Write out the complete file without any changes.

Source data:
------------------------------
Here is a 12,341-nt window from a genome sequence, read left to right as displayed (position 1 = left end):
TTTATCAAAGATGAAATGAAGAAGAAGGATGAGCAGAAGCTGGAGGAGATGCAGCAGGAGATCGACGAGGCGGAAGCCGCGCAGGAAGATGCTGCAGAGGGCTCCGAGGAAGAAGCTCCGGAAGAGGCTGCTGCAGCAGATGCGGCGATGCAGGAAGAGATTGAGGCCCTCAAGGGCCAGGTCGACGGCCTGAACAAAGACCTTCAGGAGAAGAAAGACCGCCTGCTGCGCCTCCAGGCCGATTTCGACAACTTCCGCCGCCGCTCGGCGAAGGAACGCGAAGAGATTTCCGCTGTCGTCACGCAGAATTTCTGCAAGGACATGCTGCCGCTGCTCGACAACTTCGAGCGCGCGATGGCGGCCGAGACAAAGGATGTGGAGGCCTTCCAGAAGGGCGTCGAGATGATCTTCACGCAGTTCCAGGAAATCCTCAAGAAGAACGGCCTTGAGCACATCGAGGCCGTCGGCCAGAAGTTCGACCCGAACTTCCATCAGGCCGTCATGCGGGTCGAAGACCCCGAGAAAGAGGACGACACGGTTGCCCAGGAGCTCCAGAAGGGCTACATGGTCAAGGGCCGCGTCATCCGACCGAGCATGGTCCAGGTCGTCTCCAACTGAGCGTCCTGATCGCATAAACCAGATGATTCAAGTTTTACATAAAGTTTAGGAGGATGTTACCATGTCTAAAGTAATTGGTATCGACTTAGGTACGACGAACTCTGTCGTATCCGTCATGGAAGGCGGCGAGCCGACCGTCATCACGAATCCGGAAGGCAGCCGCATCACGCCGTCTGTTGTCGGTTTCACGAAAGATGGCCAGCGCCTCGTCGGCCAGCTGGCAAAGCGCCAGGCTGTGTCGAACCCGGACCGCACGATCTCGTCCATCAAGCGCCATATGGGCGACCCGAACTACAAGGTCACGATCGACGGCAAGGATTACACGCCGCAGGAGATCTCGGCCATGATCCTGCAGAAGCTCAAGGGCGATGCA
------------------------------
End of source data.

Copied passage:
Here is a 12,341-nt window from a genome sequence, read left to right as displayed (position 1 = left end):
TTTATCAAAGATGAAATGAAGAAGAAGGATGAGCAGAAGCTGGAGGAGATGCAGCAGGAGATCGACGAGGCGGAAGCCGCGCAGGAAGATGCTGCAGAGGGCTCCGAGGAAGAAGCTCCGGAAGAGGCTGCTGCAGCAGATGCGGCGATGCAGGAAGAGATTGAGGCCCTCAAGGGCCAGGTCGACGGCCTGAACAAAGACCTTCAGGAGAAGAAAGACCGCCTGCTGCGCCTCCAGGCCGATTTCGACAACTTCCGCCGCCGCTCGGCGAAGGAACGCGAAGAGATTTCCGCTGTCGTCACGCAGAATTTCTGCAAGGACATGCTGCCGCTGCTCGACAACTTCGAGCGCGCGATGGCGGCCGAGACAAAGGATGTGGAGGCCTTCCAGAAGGGCGTCGAGATGATCTTCACGCAGTTCCAGGAAATCCTCAAGAAGAACGGCCTTGAGCACATCGAGGCCGTCGGCCAGAAGTTCGACCCGAACTTCCATCAGGCCGTCATGCGGGTCGAAGACCCCGAGAAAGAGGACGACACGGTTGCCCAGGAGCTCCAGAAGGGCTACATGGTCAAGGGCCGCGTCATCCGACCGAGCATGGTCCAGGTCGTCTCCAACTGAGCGTCCTGATCGCATAAACCAGATGATTCAAGTTTTACATAAAGTTTAGGAGGATGTTACCATGTCTAAAGTAATTGGTATCGACTTAGGTACGACGAACTCTGTCGTATCCGTCATGGAAGGCGGCGAGCCGACCGTCATCACGAATCCGGAAGGCAGCCGCATCACGCCGTCTGTTGTCGGTTTCACGAAAGATGGCCAGCGCCTCGTCGGCCAGCTGGCAAAGCGCCAGGCTGTGTCGAACCCGGACCGCACGATCTCGTCCATCAAGCGCCATATGGGCGACCCGAACTACAAGGTCACGATCGACGGCAAGGATTACACGCCGCAGGAGATCTCGGCCATGATCCTGCAGAAGCTCAAGGGCGATGCA